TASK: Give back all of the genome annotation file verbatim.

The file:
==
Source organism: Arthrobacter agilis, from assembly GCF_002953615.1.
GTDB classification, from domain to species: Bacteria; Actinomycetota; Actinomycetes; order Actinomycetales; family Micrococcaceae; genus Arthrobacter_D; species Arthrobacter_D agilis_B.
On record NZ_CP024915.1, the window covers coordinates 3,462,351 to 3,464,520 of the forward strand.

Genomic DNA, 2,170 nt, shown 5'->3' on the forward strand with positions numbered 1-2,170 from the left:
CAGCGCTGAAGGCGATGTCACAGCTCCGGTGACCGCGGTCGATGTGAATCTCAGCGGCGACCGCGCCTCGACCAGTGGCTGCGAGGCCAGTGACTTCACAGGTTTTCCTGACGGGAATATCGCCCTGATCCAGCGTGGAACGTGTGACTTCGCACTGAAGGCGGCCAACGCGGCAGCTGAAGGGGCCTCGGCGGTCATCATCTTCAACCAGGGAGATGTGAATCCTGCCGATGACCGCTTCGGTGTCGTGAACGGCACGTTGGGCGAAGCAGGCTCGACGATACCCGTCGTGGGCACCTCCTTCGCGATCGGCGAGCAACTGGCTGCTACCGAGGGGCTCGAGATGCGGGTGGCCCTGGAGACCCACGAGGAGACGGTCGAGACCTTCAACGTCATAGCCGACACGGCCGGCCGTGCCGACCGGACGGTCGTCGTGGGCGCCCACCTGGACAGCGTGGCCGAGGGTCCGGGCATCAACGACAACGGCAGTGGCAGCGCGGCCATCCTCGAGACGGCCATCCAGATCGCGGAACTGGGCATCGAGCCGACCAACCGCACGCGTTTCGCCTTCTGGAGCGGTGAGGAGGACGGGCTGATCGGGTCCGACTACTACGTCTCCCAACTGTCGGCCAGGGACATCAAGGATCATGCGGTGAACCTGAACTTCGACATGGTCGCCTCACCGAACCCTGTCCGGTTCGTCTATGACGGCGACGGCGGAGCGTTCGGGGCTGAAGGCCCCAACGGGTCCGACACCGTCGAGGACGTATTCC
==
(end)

Source organism: Arthrobacter agilis, from assembly GCF_002953615.1.
GTDB classification, from domain to species: Bacteria; Actinomycetota; Actinomycetes; order Actinomycetales; family Micrococcaceae; genus Arthrobacter_D; species Arthrobacter_D agilis_B.
On record NZ_CP024915.1, the window covers coordinates 3,462,351 to 3,464,520 of the forward strand.

Genomic DNA, 2,170 nt, shown 5'->3' on the forward strand with positions numbered 1-2,170 from the left:
CAGCGCTGAAGGCGATGTCACAGCTCCGGTGACCGCGGTCGATGTGAATCTCAGCGGCGACCGCGCCTCGACCAGTGGCTGCGAGGCCAGTGACTTCACAGGTTTTCCTGACGGGAATATCGCCCTGATCCAGCGTGGAACGTGTGACTTCGCACTGAAGGCGGCCAACGCGGCAGCTGAAGGGGCCTCGGCGGTCATCATCTTCAACCAGGGAGATGTGAATCCTGCCGATGACCGCTTCGGTGTCGTGAACGGCACGTTGGGCGAAGCAGGCTCGACGATACCCGTCGTGGGCACCTCCTTCGCGATCGGCGAGCAACTGGCTGCTACCGAGGGGCTCGAGATGCGGGTGGCCCTGGAGACCCACGAGGAGACGGTCGAGACCTTCAACGTCATAGCCGACACGGCCGGCCGTGCCGACCGGACGGTCGTCGTGGGCGCCCACCTGGACAGCGTGGCCGAGGGTCCGGGCATCAACGACAACGGCAGTGGCAGCGCGGCCATCCTCGAGACGGCCATCCAGATCGCGGAACTGGGCATCGAGCCGACCAACCGCACGCGTTTCGCCTTCTGGAGCGGTGAGGAGGACGGGCTGATCGGGTCCGACTACTACGTCTCCCAACTGTCGGCCAGGGACATCAAGGATCATGCGGTGAACCTGAACTTCGACATGGTCGCCTCACCGAACCCTGTCCGGTTCGTCTATGACGGCGACGGCGGAGCGTTCGGGGCTGAAGGCCCCAACGGGTCCGACACCGTCGAGGACGTATTCC